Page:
Dr Williams said the girl died from ‘significant forceful pressure to neck and face’.
When asked if the injuries observed ‘were something he had witnessed before’ in his years of forensic experience, Dr Williams said: ‘No’.
No illicit drugs were found in her body, which was initially examined in the wooded clearing where she was killed.
Further examination continued at the Queen Elizabeth University Hospital in Glasgow. Dr Williams said: ‘It’s extremely difficult to give an accurate time of death.’
Alesha’s grandparents Angela King and Calum MacPhail are pictured outside the court today
Later, the mother of the accused told the court she was ‘puzzled’ about why he left the house in the middle of the night.
The woman, who also cannot be named for legal reasons, said her son was ‘well-liked with a lot of friends’ and was popular and did well in school.
He did parkour and lifted weights, the court was told.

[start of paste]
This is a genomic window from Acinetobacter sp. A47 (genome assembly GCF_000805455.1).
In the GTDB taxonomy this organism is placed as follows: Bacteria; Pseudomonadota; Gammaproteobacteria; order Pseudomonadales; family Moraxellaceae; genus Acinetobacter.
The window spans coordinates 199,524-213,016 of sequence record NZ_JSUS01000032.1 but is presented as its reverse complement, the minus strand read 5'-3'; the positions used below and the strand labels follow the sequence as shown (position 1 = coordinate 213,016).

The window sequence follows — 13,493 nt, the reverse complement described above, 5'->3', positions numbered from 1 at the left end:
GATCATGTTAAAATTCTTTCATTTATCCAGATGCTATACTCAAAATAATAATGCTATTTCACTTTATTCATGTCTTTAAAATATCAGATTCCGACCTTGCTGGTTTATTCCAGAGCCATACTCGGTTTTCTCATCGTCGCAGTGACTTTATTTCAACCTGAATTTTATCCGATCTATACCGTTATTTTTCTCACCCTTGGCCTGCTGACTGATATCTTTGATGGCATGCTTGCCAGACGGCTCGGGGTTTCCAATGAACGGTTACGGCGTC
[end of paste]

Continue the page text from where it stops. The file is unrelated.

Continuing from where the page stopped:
The mother admitted she knew her son smoked cannabis and had done since the age of 14, and said she would see him having a joint behind the garage.
She told the court: ‘Obviously I wasn’t happy about it but if he wasn’t doing that he would be going out with other kids getting drunk.
Alesha (left) with Mr MacPhail (centre) and his girlfriend Toni Louise McLachlan (right)
‘I wasn’t really that bothered. It wasn’t like he was doing it all the time, he done it occasionally.’
She got CCTV installed because a family member with dementia was moving in, the court heard.
The woman told the court she asked Toni McLachlan to stop selling her son cannabis, and that the 18-year-old laughed and said it was her boyfriend Robert MacPhail who was the dealer.
CCTV captured audio of the mother and son arguing on the night Alesha was abducted, at 12.22am.
He had a party that night, to celebrate the end of exams, the woman said, and the lad had drunk a bottle of wine and Mad Dog 2020.
Mr MacPhail with his daughter Alesha – found dead last July hours after being reported missing
The mother said she was trying to get him to call his sister, who had left the house with friends.